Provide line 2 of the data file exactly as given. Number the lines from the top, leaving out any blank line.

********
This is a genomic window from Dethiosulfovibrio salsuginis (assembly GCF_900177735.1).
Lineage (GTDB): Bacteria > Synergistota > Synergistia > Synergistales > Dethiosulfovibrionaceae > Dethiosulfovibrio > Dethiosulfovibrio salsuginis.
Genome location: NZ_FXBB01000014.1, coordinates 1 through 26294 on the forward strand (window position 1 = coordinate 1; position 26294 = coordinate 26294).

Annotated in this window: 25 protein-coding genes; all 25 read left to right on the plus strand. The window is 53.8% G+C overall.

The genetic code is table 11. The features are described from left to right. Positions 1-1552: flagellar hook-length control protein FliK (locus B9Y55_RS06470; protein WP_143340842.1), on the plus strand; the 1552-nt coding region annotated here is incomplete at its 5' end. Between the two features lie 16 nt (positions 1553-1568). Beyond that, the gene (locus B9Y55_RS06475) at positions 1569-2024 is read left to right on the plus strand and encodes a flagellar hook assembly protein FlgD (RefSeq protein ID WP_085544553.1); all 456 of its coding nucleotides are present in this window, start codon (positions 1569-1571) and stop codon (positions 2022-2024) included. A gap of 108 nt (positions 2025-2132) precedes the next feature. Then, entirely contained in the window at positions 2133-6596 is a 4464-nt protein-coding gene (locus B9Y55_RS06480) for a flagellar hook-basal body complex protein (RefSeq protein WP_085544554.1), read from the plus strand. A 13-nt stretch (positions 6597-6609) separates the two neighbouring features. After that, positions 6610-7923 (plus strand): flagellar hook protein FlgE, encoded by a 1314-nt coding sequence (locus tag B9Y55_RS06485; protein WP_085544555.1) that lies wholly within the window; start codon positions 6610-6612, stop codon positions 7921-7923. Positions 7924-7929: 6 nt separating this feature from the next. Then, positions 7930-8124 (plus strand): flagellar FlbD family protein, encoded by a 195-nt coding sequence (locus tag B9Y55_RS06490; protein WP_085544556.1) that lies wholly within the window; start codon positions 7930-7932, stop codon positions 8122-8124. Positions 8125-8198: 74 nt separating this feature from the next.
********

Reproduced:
Lineage (GTDB): Bacteria > Synergistota > Synergistia > Synergistales > Dethiosulfovibrionaceae > Dethiosulfovibrio > Dethiosulfovibrio salsuginis.